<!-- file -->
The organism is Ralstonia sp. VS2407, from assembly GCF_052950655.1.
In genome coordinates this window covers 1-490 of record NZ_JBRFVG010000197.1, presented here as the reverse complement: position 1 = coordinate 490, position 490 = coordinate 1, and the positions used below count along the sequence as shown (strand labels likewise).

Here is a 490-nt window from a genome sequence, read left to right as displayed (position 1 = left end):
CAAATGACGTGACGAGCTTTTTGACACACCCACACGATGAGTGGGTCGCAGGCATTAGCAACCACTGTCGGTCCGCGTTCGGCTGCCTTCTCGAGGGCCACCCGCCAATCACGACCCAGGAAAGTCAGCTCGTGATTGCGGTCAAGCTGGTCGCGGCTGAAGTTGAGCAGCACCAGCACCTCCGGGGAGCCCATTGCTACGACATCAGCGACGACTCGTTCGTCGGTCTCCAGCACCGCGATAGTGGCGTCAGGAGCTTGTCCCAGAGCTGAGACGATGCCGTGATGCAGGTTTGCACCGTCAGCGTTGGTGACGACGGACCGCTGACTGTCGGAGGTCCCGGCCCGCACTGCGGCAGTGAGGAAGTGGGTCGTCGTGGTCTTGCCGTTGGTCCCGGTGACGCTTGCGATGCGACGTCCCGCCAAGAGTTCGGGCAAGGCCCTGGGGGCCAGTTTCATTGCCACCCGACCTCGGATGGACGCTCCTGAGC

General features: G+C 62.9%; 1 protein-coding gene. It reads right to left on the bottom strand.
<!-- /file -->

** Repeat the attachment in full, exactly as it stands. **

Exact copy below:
The organism is Ralstonia sp. VS2407, from assembly GCF_052950655.1.
In genome coordinates this window covers 1-490 of record NZ_JBRFVG010000197.1, presented here as the reverse complement: position 1 = coordinate 490, position 490 = coordinate 1, and the positions used below count along the sequence as shown (strand labels likewise).

Here is a 490-nt window from a genome sequence, read left to right as displayed (position 1 = left end):
CAAATGACGTGACGAGCTTTTTGACACACCCACACGATGAGTGGGTCGCAGGCATTAGCAACCACTGTCGGTCCGCGTTCGGCTGCCTTCTCGAGGGCCACCCGCCAATCACGACCCAGGAAAGTCAGCTCGTGATTGCGGTCAAGCTGGTCGCGGCTGAAGTTGAGCAGCACCAGCACCTCCGGGGAGCCCATTGCTACGACATCAGCGACGACTCGTTCGTCGGTCTCCAGCACCGCGATAGTGGCGTCAGGAGCTTGTCCCAGAGCTGAGACGATGCCGTGATGCAGGTTTGCACCGTCAGCGTTGGTGACGACGGACCGCTGACTGTCGGAGGTCCCGGCCCGCACTGCGGCAGTGAGGAAGTGGGTCGTCGTGGTCTTGCCGTTGGTCCCGGTGACGCTTGCGATGCGACGTCCCGCCAAGAGTTCGGGCAAGGCCCTGGGGGCCAGTTTCATTGCCACCCGACCTCGGATGGACGCTCCTGAGC

General features: G+C 62.9%; 1 protein-coding gene. It reads right to left on the bottom strand.